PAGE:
The deck plays a good amount of Looker’s Investigation for a multitude of reasons.
- It is sometimes nice to make your opponent shuffle their monster hand without having to resort to ending your turn with Exeggutor.
- With Sablelock and others running around using Judge and other hand disruption, it’s nice to have access to shuffle and draw Supporters to shed a bad hand and mix up the draw that Chatot G or Slowking left you with.
- Looker’s Investigation allows you to draw up to five cards, which means you need to at least draw one, but can stop there (Note: If you plan to draw less than five cards with Looker’s Investigation, you need to tell your opponent before you begin drawing as part of a new ruling). This is nice right before a “Psychic Strategy.” Typically, you can get rid of that one card and, if you cannot, your opponent only gets a one card hand to start their turn.
- It is good at letting you see your opponent’s hand and making sure they have garbage!
Palmer’s Contribution is a nice way of throwing precious Energy cards, as well as Pokémon, back into the deck. Originally I had a Pokémon Rescue in the deck to quickly get another pixie (typically Mesprit) back into my hand. However, I like resupplying the deck with Energies and shuffling my deck, which may have been tainted by Chatot G or Slowking.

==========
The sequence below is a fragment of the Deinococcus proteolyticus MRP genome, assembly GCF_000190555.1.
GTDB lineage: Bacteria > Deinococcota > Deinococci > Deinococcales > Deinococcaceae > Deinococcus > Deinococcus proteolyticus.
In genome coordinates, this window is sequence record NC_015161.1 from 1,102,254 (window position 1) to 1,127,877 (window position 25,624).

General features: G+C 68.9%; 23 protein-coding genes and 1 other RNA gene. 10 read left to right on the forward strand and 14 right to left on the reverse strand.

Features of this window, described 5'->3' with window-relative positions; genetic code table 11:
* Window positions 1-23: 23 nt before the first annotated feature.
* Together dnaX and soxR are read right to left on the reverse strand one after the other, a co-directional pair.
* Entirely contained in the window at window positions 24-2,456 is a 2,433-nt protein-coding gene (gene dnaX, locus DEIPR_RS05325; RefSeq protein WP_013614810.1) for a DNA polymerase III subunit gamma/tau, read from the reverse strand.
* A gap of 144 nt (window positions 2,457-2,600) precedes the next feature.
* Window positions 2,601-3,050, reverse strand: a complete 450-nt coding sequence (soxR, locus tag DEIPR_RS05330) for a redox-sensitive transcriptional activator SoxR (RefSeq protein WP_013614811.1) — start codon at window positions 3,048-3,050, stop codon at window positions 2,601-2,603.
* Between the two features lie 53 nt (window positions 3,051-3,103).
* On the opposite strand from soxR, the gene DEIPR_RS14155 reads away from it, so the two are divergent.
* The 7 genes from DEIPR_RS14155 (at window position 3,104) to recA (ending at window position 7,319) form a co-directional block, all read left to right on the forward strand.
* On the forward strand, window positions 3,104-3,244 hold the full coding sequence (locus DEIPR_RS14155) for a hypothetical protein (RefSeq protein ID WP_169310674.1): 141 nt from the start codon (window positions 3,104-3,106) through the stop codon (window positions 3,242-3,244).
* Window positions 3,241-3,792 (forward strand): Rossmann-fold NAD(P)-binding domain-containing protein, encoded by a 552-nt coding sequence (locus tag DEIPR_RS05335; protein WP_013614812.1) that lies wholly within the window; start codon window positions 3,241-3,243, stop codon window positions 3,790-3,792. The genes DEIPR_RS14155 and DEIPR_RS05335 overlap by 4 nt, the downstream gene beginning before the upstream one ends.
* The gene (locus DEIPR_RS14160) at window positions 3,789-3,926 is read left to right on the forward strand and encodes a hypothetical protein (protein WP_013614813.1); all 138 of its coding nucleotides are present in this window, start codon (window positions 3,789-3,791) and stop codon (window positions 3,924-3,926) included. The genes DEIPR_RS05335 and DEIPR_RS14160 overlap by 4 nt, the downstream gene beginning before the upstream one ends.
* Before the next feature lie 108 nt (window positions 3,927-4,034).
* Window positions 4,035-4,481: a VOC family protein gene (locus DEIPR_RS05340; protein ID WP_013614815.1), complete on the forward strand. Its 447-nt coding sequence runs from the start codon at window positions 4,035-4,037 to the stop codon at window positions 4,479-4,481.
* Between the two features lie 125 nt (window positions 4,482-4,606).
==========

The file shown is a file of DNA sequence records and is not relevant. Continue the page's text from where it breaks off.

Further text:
This Supporter is your best friend in the beginning of a match! I chose to put four copies in because of that.
This card is nice in that it gives you a guaranteed Super Scoop Up, even under a Trainer-lock. It can help with healing Donphans and the re-use of pixie Poké-Powers, particularly Mesprit (Power-locking is still a great strategy). One strategy I like to use this for is picking up every Pokémon not named Donphan so that your opponent has to go through elephants!
I like belting Donphan because it increases the chance of getting knockouts with “Earthquake” since “Heavy Impact” is a little harder to achieve. It also makes Donphan a higher HP tank. It is also fun to belt an Uxie before putting it under with “Psychic Restore.”
It’s a freebie search card that can grab any Pokémon in the deck (no LV.X Pokémon).
Your opinion of this flippy card changes with the coin flip. It’s nice at being able to drop your hand before a “Psychic Strategy,” as well as grabbing any card you desire!
Since another Luxury Ball would be a dead card, and it’s good at putting Exeggutor pieces back into the deck once they start becoming dead-draws.